Beach yoga is a great way to start the day, set beneath a collection of palm trees overlooking frothy, jade waves mere metres away. Our instructor Chaminda guides us through a gruelling hour and a half of poses and contortions, which stretch and push our limits, leaving me feeling energised and realigned.
Meals are served in a gleaming glass restaurant perched on a hill above the beach – we tuck into a breakfast of hoppers (bowl-shaped pancakes made with fermented rice flour and coconut milk) and fresh fruit, before heading down to admire the pool views. There is a pervading sense of space, especially from the sun deck where guests paddle in bone-warming sunshine. Little else could be as relaxing, though a foot massage on the beach might top it. There are plenty of high-octane activities on offer too, including beach volleyball and badminton, martial arts and fitness classes, cycling trips and a helicopter tour of the hill country farther north. (Rooms start from US$975; aman.com/resorts/amanwella)
Beach yoga is a great way to start the day, set beneath palm trees overlooking frothy, jade waves
From the nearby city of Matara, we head west on a train to Galle, a UNESCO World Heritage site filled with handsome colonial buildings, flamboyant fashion boutiques and meandering alleyways packed with local charm. Galle Fort, first built by the Portuguese in the 16th century and later updated by the Dutch, is the city’s beating heart. Tourists come here to enjoy the old-world atmosphere and to dine in the Fort’s cosy cafés and restaurants, now attuned to the tastes of international travellers with tropical fruit smoothies, superfood salads and flavourful seafood curries on the menu.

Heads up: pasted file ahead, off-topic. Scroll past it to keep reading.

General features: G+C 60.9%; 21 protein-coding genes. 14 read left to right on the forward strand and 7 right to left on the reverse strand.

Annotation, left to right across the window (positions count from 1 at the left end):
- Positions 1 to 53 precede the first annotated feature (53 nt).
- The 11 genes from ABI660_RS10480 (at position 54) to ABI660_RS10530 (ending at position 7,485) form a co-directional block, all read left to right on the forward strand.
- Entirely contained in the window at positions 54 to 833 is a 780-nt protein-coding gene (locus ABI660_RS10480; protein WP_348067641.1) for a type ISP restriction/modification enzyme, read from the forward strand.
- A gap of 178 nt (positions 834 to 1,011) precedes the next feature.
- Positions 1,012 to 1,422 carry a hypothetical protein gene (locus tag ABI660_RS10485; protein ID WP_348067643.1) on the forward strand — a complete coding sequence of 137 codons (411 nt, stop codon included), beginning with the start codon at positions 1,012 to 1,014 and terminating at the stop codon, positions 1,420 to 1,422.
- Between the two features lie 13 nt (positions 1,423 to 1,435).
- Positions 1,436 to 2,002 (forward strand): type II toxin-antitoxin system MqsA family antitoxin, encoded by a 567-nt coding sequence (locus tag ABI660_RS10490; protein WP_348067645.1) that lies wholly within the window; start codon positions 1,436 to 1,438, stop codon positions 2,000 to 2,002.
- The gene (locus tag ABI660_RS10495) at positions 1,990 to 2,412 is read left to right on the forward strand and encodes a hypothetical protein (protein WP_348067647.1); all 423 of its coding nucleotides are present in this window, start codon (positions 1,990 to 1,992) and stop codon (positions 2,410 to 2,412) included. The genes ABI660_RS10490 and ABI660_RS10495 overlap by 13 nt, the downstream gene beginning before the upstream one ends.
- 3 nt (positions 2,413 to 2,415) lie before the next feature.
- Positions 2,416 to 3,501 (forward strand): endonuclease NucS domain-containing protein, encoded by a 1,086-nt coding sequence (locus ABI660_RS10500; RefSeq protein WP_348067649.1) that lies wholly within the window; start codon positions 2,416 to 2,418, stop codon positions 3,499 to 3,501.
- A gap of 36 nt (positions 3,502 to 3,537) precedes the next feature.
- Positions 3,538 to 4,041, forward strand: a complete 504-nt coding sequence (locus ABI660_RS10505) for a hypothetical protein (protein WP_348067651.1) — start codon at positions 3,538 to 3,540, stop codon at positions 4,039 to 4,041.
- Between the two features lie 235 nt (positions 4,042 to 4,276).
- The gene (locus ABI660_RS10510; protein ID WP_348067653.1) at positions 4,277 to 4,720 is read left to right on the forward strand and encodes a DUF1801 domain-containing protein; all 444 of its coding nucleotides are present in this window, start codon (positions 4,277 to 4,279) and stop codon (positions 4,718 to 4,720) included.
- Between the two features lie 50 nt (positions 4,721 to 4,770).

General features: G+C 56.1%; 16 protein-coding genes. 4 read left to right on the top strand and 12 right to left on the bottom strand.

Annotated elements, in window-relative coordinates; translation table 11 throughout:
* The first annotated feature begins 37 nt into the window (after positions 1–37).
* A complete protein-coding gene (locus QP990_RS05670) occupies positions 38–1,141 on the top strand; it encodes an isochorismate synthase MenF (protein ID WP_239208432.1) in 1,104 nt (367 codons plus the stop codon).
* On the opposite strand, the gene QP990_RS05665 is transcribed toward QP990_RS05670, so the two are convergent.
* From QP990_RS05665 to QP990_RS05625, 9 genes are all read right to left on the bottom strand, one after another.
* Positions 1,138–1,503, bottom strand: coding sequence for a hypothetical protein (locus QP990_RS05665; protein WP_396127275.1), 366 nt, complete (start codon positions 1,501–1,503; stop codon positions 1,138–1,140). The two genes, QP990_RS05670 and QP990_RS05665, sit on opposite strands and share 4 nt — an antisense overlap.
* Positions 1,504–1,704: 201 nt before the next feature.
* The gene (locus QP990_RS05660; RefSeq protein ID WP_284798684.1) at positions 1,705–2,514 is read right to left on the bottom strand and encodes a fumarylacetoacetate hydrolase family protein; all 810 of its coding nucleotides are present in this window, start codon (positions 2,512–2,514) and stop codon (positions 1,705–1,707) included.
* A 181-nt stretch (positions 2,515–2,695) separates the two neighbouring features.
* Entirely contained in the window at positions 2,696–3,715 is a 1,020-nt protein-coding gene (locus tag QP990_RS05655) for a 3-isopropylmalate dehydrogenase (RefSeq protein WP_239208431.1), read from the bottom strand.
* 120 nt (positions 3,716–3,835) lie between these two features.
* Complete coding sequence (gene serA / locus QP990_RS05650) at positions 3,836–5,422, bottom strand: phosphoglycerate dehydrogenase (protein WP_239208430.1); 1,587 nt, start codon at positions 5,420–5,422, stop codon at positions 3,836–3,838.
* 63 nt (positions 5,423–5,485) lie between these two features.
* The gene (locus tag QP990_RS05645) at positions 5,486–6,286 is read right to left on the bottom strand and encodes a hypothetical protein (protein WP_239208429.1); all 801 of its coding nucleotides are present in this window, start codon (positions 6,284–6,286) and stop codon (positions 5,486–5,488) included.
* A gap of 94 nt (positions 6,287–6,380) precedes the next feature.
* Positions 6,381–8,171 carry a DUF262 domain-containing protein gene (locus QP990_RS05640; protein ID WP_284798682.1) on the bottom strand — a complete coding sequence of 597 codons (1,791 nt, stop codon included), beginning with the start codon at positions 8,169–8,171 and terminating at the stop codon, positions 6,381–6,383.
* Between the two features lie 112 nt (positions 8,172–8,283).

Poonie’s Kitchen is a firm favourite, touting a range of Asian plates from Vietnamese pho to masala chickpea salad with feta-stuffed red peppers, alongside Western eggs and brunch dishes. For authentic local flavours, family-run restaurant Lucky Fort offers a compact dinner menu of ten taster-style curries served with rice – all delicious – that will only set you back the price of a coffee at home.
However, Galle’s culinary crowning glory is not in the Fort, but perched on a hill not far from the city’s train station. The Sun House resides in the former home of a Scottish spice merchant, and is known to serve some of the most delectable Sri Lankan cuisine